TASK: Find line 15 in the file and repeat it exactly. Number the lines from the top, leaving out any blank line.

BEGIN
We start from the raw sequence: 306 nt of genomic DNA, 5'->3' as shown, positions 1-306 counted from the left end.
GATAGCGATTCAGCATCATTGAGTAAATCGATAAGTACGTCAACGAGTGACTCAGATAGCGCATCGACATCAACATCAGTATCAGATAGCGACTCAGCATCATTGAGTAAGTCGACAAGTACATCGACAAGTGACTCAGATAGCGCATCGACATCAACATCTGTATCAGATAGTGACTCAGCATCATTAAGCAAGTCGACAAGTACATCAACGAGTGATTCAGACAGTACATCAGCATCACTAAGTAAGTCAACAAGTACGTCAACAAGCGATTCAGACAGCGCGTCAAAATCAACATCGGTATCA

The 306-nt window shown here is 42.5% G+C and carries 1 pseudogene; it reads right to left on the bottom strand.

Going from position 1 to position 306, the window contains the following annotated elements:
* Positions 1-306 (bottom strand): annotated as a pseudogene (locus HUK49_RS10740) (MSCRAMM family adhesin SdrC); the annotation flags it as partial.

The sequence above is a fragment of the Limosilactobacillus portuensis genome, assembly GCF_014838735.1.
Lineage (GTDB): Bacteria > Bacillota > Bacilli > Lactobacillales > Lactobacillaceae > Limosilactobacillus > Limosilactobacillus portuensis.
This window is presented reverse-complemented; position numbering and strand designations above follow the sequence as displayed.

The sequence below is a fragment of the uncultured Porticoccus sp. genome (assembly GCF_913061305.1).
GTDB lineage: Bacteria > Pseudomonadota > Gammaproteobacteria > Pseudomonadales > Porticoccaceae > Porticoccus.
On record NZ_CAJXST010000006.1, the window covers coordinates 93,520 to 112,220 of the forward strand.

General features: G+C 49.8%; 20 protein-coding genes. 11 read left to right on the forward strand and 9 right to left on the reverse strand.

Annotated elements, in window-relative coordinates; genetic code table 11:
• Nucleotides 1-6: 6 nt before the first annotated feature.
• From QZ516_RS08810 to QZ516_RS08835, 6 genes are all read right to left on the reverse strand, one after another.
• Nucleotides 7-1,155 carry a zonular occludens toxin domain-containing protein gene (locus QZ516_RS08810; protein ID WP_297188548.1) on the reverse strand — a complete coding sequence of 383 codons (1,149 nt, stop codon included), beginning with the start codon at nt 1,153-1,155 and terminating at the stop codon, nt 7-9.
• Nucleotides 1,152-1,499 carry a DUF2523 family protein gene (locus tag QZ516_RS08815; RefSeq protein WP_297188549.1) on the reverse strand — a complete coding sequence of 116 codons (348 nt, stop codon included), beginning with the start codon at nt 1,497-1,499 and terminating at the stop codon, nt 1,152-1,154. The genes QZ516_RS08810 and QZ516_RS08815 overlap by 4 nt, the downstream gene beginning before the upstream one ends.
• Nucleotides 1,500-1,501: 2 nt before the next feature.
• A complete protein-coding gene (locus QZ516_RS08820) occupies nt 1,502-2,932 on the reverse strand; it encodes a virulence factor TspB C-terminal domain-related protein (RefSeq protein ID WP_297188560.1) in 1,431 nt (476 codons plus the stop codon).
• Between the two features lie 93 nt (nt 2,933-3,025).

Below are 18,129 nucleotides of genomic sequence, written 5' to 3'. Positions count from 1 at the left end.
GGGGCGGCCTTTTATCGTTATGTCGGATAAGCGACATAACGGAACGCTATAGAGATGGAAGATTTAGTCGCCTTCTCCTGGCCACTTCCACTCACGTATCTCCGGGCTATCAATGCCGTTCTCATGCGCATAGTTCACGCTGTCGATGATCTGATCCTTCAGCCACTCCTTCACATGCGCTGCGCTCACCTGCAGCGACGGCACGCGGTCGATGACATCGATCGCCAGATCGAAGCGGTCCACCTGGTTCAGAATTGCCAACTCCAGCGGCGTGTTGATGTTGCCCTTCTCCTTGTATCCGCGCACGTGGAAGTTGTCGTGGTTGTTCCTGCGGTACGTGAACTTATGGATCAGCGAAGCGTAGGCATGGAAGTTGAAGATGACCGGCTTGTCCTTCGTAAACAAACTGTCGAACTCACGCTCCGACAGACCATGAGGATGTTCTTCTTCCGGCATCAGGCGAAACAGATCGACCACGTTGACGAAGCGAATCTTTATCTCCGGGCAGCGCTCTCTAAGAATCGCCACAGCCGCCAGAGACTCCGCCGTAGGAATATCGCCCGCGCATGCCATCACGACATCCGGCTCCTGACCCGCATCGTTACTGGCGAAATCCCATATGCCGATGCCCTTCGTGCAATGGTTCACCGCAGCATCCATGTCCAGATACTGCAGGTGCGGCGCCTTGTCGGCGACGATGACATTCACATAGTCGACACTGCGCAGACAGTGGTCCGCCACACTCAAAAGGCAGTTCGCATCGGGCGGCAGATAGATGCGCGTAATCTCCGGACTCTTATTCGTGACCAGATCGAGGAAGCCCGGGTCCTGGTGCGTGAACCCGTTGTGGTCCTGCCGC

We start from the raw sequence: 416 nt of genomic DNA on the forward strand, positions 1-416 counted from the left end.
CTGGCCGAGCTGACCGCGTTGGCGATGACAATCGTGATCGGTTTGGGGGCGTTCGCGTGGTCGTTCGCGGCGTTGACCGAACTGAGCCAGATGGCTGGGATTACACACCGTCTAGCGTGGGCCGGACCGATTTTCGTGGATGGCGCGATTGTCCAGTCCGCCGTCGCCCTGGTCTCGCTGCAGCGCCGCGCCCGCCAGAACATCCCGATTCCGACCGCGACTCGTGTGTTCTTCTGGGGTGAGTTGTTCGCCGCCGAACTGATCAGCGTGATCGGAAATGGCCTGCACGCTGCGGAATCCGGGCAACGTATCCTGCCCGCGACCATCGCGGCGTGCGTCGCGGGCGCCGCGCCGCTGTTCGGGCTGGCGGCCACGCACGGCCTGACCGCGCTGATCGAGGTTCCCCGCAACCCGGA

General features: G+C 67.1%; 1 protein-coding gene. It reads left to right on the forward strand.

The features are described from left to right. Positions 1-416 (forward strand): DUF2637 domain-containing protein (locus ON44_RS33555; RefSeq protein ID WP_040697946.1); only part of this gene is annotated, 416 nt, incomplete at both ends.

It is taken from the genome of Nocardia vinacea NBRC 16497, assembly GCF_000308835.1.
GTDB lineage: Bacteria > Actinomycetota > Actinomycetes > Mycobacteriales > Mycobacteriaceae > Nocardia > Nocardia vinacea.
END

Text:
• From QZ516_RS08810 to QZ516_RS08835, 6 genes are all read right to left on the reverse strand, one after another.